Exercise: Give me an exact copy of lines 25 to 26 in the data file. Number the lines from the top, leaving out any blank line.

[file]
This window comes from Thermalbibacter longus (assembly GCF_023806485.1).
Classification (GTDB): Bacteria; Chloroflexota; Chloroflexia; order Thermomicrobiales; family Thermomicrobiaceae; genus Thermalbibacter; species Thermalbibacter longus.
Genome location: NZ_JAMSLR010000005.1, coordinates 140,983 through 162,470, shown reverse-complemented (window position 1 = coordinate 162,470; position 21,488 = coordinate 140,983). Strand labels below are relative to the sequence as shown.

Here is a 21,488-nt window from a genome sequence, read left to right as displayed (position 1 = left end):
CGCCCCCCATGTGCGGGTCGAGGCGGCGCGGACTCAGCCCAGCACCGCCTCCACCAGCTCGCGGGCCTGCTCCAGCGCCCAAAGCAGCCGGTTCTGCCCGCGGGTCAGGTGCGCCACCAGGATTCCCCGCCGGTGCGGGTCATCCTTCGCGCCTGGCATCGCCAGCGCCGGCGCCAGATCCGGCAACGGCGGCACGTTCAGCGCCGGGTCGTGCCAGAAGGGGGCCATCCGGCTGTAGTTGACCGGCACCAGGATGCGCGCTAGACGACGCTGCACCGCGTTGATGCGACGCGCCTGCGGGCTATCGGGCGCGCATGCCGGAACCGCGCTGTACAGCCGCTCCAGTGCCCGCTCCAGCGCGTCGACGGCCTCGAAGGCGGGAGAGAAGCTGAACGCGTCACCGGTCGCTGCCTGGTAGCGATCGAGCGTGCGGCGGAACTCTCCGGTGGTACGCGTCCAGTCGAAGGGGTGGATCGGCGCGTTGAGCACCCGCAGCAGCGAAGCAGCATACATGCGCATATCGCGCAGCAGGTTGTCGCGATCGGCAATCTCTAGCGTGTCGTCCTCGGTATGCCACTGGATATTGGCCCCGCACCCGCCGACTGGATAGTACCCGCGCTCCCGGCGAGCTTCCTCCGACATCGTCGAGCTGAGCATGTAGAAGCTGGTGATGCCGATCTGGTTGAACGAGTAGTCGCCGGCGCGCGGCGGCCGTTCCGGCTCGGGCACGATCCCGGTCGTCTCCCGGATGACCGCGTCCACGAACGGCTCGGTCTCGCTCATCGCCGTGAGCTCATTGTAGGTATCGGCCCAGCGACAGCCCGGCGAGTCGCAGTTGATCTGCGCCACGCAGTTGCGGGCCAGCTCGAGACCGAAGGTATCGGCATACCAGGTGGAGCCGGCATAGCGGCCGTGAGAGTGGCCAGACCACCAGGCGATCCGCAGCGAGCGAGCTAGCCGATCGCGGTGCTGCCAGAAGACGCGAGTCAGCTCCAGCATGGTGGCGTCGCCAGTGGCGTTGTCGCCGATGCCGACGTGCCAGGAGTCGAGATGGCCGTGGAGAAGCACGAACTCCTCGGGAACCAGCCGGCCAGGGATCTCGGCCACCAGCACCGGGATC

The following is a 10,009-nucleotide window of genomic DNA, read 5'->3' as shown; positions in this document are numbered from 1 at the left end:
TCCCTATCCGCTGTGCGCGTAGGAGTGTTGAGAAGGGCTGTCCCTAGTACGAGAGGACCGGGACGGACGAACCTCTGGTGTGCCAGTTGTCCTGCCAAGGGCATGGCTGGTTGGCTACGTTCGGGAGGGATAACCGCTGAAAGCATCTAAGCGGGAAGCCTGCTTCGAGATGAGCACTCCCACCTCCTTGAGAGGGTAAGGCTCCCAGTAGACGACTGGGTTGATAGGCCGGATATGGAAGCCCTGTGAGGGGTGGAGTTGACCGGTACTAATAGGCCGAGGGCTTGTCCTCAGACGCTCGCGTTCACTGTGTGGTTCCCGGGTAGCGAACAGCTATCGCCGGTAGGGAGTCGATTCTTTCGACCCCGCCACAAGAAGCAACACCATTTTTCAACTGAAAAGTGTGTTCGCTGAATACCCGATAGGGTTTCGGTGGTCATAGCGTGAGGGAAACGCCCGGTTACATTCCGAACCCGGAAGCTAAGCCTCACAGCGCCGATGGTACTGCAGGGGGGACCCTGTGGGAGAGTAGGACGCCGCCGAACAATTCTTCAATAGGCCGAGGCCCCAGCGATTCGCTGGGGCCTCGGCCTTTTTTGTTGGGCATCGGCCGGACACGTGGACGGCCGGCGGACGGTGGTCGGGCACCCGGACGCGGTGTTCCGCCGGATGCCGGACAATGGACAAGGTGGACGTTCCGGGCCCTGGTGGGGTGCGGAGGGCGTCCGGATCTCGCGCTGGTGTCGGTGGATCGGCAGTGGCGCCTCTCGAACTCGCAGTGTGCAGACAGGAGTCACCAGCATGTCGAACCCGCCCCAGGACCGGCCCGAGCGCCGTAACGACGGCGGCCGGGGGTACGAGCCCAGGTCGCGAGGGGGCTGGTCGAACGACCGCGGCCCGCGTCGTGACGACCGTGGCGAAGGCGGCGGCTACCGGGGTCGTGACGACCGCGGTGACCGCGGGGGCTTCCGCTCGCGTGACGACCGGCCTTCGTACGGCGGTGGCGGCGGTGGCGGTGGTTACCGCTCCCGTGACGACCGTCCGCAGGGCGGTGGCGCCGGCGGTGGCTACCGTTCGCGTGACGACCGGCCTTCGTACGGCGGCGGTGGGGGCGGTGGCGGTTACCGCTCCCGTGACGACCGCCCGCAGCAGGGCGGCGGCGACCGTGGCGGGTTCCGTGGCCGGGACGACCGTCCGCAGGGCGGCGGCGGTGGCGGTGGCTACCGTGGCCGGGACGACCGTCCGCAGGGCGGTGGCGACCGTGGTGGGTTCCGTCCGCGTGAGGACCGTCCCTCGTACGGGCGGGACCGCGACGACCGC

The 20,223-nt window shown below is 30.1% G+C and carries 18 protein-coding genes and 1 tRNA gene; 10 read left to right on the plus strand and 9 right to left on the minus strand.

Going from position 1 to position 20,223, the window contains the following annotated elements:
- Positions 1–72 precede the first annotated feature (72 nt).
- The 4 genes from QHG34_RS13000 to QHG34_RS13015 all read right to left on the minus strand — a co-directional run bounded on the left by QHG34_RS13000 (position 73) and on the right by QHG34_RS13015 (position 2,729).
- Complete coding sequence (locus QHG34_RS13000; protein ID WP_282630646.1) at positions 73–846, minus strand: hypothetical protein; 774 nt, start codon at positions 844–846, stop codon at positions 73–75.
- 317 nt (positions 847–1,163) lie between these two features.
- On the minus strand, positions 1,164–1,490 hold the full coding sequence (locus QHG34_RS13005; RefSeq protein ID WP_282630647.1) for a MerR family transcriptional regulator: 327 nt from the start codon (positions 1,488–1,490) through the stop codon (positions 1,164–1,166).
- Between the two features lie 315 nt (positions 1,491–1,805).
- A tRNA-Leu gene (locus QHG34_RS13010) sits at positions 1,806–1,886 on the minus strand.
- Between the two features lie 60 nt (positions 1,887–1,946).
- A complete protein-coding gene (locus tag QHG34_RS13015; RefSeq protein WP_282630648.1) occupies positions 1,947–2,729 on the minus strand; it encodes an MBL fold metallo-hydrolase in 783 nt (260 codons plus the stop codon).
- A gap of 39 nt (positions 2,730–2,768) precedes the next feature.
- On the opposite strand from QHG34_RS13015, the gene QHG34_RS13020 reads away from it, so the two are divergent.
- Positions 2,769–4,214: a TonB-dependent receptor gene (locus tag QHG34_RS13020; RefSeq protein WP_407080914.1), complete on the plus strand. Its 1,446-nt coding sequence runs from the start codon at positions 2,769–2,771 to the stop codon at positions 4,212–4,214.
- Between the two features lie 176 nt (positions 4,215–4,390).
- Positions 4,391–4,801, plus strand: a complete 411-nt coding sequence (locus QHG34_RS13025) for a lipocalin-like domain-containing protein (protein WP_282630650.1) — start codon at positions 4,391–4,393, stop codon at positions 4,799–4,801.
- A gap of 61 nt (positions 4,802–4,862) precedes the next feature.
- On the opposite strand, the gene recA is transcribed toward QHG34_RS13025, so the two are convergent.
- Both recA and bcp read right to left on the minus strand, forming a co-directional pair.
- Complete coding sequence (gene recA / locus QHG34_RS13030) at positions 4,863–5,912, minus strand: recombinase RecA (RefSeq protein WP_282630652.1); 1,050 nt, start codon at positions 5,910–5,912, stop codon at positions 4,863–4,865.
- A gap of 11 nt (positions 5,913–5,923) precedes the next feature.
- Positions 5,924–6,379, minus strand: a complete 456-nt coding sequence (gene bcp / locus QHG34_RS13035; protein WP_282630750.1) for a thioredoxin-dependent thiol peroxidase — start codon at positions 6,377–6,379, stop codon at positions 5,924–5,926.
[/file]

- On the opposite strand, the gene recA is transcribed toward QHG34_RS13025, so the two are convergent.
- Both recA and bcp read right to left on the minus strand, forming a co-directional pair.